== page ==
A whale of a tail

SPIJKENISSE, Netherlands (AP) — The front carriage of a Dutch metro train that landed on a sculpture of a whale’s tail after plowing through the end of an elevated section of rails was painstakingly lifted clear of the artwork Tuesday and lowered to the ground.

The train was left precariously balanced on the whale’s tail 10 meters (33 feet) above the ground Monday, after plunging off the end of a metro line in Spijkenisse, a town on the southern edge of Rotterdam.

Two large yellow cranes worked in tandem Tuesday, placing chains around the front and rear of the train’s foremost carriage to support it. In an operation that started at dawn and lasted into the darkness of evening, workers also cut it loose from another carriage and removed its wheels before the train was lowered slowly to the ground.

About 30 people watching the operation cheered as the front carriage finally was separated from the rest of the train amid gathering darkness and cheered again when it was deposited on the ground.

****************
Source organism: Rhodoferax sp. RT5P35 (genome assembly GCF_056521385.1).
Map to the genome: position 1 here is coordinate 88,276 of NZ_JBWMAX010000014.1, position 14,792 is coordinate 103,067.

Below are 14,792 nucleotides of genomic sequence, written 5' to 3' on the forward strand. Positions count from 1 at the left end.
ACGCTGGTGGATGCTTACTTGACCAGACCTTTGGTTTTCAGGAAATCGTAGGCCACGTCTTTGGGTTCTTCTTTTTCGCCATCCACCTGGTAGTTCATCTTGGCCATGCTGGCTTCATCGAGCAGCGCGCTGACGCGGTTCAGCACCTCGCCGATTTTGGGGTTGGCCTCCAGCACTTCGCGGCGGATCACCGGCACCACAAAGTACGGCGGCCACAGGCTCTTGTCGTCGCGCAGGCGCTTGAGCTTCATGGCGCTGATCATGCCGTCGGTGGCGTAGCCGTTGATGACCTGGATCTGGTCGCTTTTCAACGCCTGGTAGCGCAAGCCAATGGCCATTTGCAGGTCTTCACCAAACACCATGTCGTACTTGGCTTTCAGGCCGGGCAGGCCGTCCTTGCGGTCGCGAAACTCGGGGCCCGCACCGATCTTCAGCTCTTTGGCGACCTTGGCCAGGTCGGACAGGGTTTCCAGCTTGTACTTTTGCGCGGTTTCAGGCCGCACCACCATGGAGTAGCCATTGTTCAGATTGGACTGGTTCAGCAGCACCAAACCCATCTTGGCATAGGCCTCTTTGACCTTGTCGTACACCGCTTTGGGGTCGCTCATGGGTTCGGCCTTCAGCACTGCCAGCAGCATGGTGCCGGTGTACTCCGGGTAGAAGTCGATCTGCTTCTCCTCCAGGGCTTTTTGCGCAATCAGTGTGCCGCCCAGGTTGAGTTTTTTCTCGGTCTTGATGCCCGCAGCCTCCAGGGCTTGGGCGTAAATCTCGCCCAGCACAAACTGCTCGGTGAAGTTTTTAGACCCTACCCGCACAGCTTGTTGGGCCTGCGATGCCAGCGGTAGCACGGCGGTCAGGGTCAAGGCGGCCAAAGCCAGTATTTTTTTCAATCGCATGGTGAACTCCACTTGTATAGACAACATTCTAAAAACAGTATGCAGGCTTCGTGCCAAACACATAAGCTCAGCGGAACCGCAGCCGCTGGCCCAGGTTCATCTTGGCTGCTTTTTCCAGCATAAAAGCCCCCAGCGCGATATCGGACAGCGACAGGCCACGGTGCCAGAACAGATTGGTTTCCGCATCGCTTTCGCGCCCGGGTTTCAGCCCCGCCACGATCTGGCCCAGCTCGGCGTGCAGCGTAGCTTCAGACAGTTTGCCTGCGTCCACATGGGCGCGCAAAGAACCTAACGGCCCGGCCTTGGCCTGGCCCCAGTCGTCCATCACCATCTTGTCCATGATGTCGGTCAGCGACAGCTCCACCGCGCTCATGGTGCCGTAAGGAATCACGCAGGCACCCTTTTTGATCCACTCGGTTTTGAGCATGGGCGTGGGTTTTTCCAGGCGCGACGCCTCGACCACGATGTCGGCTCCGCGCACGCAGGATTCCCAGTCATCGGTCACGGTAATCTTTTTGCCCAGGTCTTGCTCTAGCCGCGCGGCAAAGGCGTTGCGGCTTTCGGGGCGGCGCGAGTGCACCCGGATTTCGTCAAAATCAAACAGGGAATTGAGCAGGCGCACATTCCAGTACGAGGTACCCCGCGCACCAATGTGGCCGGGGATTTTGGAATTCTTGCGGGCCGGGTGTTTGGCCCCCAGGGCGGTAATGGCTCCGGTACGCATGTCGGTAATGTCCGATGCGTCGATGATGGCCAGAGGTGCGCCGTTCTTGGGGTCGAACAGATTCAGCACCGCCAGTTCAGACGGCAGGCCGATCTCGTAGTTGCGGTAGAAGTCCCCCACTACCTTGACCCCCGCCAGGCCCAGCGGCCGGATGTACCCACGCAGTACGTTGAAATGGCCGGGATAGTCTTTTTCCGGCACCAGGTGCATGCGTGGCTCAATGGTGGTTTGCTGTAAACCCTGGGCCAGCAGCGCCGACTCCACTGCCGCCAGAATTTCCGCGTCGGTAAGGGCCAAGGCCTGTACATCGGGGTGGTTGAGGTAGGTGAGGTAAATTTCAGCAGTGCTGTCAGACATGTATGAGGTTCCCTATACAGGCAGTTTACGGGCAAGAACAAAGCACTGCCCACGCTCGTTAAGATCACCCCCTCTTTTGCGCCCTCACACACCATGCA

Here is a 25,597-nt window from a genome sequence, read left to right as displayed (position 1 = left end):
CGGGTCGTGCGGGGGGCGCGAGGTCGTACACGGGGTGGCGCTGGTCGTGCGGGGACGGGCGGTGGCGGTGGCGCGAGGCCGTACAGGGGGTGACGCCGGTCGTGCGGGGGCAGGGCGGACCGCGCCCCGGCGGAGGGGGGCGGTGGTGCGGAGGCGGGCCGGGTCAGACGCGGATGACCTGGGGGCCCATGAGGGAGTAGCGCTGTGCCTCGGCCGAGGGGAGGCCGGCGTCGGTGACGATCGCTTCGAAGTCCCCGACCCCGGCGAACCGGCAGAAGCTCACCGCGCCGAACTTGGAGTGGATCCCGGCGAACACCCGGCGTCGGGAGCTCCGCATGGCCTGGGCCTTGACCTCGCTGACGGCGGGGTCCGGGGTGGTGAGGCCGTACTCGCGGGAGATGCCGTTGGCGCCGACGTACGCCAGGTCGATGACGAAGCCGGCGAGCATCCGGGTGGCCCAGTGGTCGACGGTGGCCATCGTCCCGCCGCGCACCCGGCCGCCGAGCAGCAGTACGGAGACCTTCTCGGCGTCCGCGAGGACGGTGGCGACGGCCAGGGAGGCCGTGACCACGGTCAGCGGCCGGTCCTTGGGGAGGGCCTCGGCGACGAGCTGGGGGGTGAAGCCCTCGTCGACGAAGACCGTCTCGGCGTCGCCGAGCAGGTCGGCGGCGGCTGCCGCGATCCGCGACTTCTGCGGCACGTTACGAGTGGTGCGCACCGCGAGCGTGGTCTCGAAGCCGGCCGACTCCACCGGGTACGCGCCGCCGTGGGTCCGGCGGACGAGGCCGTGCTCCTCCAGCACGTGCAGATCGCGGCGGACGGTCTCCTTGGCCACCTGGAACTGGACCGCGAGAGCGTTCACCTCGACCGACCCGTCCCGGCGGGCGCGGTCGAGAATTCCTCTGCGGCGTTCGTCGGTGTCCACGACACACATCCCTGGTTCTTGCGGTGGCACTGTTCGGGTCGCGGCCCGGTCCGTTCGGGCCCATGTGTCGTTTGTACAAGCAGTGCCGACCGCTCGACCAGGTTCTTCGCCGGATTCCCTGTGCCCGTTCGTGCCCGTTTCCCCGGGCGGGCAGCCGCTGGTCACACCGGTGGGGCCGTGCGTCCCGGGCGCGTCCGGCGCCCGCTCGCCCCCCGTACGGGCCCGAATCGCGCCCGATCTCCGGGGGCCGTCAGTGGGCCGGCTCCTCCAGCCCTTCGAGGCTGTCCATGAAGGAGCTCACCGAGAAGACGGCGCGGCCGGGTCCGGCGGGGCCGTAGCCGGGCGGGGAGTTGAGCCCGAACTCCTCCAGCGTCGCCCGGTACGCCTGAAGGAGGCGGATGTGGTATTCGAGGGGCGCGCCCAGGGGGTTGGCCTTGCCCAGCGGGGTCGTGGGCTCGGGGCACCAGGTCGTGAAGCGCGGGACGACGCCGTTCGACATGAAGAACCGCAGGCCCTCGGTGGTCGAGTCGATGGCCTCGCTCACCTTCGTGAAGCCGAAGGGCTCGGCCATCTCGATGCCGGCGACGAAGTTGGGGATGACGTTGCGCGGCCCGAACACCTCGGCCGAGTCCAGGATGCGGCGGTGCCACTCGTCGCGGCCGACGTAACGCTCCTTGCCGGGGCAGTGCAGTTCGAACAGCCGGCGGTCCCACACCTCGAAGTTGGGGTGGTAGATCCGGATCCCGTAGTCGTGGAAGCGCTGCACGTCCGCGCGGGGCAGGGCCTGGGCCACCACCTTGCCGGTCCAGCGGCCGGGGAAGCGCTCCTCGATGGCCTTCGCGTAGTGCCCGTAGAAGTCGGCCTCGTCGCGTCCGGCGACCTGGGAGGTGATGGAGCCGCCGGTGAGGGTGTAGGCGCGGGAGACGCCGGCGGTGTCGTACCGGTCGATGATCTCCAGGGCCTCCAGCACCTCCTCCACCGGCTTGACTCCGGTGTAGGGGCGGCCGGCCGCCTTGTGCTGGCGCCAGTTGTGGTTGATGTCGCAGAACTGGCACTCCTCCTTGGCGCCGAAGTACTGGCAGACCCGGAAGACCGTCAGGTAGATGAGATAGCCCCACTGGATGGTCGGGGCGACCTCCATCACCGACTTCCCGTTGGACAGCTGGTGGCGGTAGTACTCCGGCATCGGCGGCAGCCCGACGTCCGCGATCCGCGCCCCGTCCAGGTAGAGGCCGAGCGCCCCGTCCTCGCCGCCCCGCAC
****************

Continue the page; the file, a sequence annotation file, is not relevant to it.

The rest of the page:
The train was empty at the time it crashed onto the sculpture and the driver escaped unhurt, thanks to the whale tail’s unlikely catch.

The local security authority said the driver was interviewed by police Monday as part of the investigation into the cause of the crash and allowed to go home.

TME – Wasn’t Denzel in this movie?

First daughter

LAKEVIEW, Mich. (AP) — A Michigan couple whose large family attracted attention by growing to include 14 sons has welcomed their first daughter nearly three decades after the birth of their first child.

Kateri Schwandt gave birth Thursday to Maggie Jayne, who weighed in at 7 pounds, 8 ounces (3.4 kilograms) and entered a world filled with 14 older brothers.